Yukon government extends moratorium on staking in the Peel to April 2020

The moratorium was originally set to be lifted in integrated management areas on Jan. 1.

The Yukon government has extended the moratorium on mineral staking in the Peel watershed by three months to April 2020, with the goal of giving governments more time to implement the land use plan and the mining industry to adapt to it.

The government made the announcement in a press release in the late afternoon on Dec. 12, shortly after the decision was made.

The moratorium on staking in integrated management areas, which account for approximately 17 per cent of the Peel watershed, was originally scheduled to be lifted on Jan. 1.

Integrated management areas are the only areas within the Peel where mineral exploration will be possible; the remaining 83 per cent of the more than 67,000-square-kilometre region has been set aside for conservation purposes.

That moratorium will now be lifted on April 1.

Jerome McIntyre, the director of land planning with the Yukon government’s Department of Energy, Mines and Resources, explained in a Dec. 13 interview that the Jan. 1 date was picked before the plan was actually finalized.

Following finalization, an implementation committee was created, McIntyre said, and one of the first points raised was the need to develop guidelines ensuring industry would understand how exploration in the Peel would work.

“There’s normal regulatory things in place that dictate how development would occur but then you’ve got that added layer of the plan,” he said.

Implementation work has been ongoing, he said, but it became apparent that the Jan. 1 deadline would not be realistic and the committee recommended pushing the date back.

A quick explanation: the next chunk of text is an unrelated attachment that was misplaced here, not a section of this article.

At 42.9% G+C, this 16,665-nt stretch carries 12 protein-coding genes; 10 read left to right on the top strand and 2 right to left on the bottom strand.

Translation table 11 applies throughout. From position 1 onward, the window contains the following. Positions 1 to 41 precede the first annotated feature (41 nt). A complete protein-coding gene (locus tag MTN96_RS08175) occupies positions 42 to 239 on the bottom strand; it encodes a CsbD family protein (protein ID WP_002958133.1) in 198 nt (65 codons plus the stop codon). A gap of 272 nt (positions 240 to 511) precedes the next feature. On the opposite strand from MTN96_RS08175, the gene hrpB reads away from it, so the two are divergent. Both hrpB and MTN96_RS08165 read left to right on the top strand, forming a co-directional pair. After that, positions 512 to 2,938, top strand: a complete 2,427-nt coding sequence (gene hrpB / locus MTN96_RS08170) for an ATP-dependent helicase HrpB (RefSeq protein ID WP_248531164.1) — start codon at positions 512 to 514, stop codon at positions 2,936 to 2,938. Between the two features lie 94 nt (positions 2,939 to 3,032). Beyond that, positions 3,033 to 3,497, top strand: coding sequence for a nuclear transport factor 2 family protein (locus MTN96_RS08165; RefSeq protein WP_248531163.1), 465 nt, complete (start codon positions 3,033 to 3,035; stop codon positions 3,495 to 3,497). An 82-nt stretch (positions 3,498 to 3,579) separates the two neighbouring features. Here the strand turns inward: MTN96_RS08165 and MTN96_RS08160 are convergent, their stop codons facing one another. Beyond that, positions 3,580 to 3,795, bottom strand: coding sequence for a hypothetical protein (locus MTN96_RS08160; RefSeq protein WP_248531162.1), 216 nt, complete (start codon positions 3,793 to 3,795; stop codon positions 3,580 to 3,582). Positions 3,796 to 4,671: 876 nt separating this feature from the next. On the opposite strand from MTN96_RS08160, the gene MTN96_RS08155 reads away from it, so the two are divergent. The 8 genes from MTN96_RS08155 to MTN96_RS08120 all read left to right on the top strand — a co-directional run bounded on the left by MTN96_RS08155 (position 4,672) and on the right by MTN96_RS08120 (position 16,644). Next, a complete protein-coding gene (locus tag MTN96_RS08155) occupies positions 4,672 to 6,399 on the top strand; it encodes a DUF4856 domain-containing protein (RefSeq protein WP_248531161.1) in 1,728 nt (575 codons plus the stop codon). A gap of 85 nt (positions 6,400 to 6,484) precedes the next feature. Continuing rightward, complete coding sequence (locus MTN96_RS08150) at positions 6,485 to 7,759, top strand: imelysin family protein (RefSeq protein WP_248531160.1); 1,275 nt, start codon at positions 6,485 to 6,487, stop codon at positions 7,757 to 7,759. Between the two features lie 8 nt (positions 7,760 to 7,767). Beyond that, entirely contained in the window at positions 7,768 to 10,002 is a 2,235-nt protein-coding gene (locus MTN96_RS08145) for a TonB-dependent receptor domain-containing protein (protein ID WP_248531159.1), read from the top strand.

The three-month extension will give the Peel Watershed Regional Land Use Plan’s signatories — Tr’ondëk Hwëch’in, the First Nation of Na-Cho Nyäk Dun, Vuntut Gwitchin First Nation, the Gwich’in Tribal Council and the Yukon government — more time to figure out how the plan’s parameters will impact industry, and then offer education to parties interested in exploration.

The Peel plan was finalized in August 2019 following years of legal battles between the Yukon government, First Nations whose traditional territories overlap with the watershed and environmental conservation groups.

McIntyre said a further extension is not anticipated.

Contact Jackie Hong at jackie.hong@yukon-news.com


Just Posted

Fifth COVID-19 case hits the Yukon

An individual tested positive over the weekend

UPDATED: Yukon declares state of emergency over COVID-19

Declaration should not cause panic, officials say, and risk level in Yukon remains unchanged

Yukon early childhood educators concerned about working during pandemic

Early childhood educator has circulated letter expressing concerns about care centres remaining open

Victoria Gold still operating Eagle Gold mine with COVID-19 precautions in place

The mine is still in operation but with precautions, including social distancing, in place

YTA, Yukon government reach agreement on hiring dispute out of court

YTA’s petition was set to be heard March 25 but was called off after the parties reached an agreement

City hall, briefly

Here’s a look at issues discussed by Whitehorse city council at its… Continue reading

Skagway has resolve in the COVID-19 struggle, mayor says

Skagway mayor said border access is important for residents.

Yukonomist: Steering your business through COVID-19

While “proofing” your business against the impacts might not be possible, being prepared is.

History Hunter: How the Yukon was spared the influenza pandemic of 1918

The isolation of the Yukon then afford the territory some protection that it doesn’t have today

Whitehorse city council contemplates OCP change for section of the tank farm

Change would allow for commercial industrial use instead of current residential classification

Truck slides off Dempster Highway

The truck left the road around 4 p.m. on March 19. The highway was closed until March 21 for cleanup.

Most Read